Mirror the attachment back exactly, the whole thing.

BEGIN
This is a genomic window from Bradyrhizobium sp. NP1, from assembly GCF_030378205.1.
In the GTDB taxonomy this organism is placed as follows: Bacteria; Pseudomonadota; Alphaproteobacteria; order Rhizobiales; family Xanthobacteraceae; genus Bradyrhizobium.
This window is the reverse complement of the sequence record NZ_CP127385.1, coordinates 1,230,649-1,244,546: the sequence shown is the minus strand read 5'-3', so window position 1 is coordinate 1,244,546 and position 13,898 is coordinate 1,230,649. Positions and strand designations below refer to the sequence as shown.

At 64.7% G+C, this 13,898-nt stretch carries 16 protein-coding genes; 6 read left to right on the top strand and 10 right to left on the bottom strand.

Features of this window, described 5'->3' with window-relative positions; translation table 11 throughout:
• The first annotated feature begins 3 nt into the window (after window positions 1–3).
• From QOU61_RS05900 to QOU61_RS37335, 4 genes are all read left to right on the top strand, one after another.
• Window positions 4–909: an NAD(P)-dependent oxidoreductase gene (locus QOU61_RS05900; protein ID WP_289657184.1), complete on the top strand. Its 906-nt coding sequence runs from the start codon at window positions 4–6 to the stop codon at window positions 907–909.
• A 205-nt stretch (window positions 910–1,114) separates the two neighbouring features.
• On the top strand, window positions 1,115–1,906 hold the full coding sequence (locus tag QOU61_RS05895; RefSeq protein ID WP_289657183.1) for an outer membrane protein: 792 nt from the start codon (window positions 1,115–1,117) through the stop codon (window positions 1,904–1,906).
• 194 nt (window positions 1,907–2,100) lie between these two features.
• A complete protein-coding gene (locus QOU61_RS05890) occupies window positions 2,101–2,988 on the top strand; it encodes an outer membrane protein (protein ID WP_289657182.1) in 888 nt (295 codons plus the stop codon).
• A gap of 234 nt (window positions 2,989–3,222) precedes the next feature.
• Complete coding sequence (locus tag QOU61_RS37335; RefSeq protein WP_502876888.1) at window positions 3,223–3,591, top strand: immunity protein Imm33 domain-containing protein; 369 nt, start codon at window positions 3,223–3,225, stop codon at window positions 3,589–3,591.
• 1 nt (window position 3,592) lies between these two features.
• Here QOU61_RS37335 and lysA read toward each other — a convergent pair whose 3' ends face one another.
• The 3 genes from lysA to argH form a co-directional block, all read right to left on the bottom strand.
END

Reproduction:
This is a genomic window from Bradyrhizobium sp. NP1, from assembly GCF_030378205.1.
In the GTDB taxonomy this organism is placed as follows: Bacteria; Pseudomonadota; Alphaproteobacteria; order Rhizobiales; family Xanthobacteraceae; genus Bradyrhizobium.
This window is the reverse complement of the sequence record NZ_CP127385.1, coordinates 1,230,649-1,244,546: the sequence shown is the minus strand read 5'-3', so window position 1 is coordinate 1,244,546 and position 13,898 is coordinate 1,230,649. Positions and strand designations below refer to the sequence as shown.

At 64.7% G+C, this 13,898-nt stretch carries 16 protein-coding genes; 6 read left to right on the top strand and 10 right to left on the bottom strand.

Features of this window, described 5'->3' with window-relative positions; translation table 11 throughout:
• The first annotated feature begins 3 nt into the window (after window positions 1–3).
• From QOU61_RS05900 to QOU61_RS37335, 4 genes are all read left to right on the top strand, one after another.
• Window positions 4–909: an NAD(P)-dependent oxidoreductase gene (locus QOU61_RS05900; protein ID WP_289657184.1), complete on the top strand. Its 906-nt coding sequence runs from the start codon at window positions 4–6 to the stop codon at window positions 907–909.
• A 205-nt stretch (window positions 910–1,114) separates the two neighbouring features.
• On the top strand, window positions 1,115–1,906 hold the full coding sequence (locus tag QOU61_RS05895; RefSeq protein ID WP_289657183.1) for an outer membrane protein: 792 nt from the start codon (window positions 1,115–1,117) through the stop codon (window positions 1,904–1,906).
• 194 nt (window positions 1,907–2,100) lie between these two features.
• A complete protein-coding gene (locus QOU61_RS05890) occupies window positions 2,101–2,988 on the top strand; it encodes an outer membrane protein (protein ID WP_289657182.1) in 888 nt (295 codons plus the stop codon).
• A gap of 234 nt (window positions 2,989–3,222) precedes the next feature.
• Complete coding sequence (locus tag QOU61_RS37335; RefSeq protein WP_502876888.1) at window positions 3,223–3,591, top strand: immunity protein Imm33 domain-containing protein; 369 nt, start codon at window positions 3,223–3,225, stop codon at window positions 3,589–3,591.
• 1 nt (window position 3,592) lies between these two features.
• Here QOU61_RS37335 and lysA read toward each other — a convergent pair whose 3' ends face one another.
• The 3 genes from lysA to argH form a co-directional block, all read right to left on the bottom strand.